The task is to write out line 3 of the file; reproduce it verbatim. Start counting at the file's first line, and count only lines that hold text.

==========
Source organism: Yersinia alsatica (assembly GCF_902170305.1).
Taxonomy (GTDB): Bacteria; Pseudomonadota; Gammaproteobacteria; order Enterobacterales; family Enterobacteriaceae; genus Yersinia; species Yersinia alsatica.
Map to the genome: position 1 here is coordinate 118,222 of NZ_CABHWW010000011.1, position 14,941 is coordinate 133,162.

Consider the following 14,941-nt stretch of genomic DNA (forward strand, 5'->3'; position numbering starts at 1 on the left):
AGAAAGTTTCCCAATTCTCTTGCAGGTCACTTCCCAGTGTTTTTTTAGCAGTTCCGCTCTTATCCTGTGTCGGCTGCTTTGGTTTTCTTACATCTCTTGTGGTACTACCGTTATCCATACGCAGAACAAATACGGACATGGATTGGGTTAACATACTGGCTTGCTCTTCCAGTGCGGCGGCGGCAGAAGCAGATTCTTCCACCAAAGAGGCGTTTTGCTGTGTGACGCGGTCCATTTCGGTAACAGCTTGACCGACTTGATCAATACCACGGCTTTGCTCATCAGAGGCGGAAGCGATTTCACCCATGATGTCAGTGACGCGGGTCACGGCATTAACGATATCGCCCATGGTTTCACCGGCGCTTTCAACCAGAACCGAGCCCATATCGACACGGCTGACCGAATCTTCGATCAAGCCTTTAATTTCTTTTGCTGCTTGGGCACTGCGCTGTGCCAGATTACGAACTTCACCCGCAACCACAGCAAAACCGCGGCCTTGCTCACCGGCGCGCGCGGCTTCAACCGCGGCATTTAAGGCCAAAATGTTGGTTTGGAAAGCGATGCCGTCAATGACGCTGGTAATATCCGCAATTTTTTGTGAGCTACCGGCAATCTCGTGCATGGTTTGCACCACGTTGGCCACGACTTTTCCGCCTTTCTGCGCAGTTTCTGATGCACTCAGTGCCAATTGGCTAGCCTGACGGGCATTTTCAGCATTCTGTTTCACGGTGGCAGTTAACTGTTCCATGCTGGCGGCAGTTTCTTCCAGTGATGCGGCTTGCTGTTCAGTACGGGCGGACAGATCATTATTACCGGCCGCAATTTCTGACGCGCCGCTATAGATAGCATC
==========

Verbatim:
Map to the genome: position 1 here is coordinate 118,222 of NZ_CABHWW010000011.1, position 14,941 is coordinate 133,162.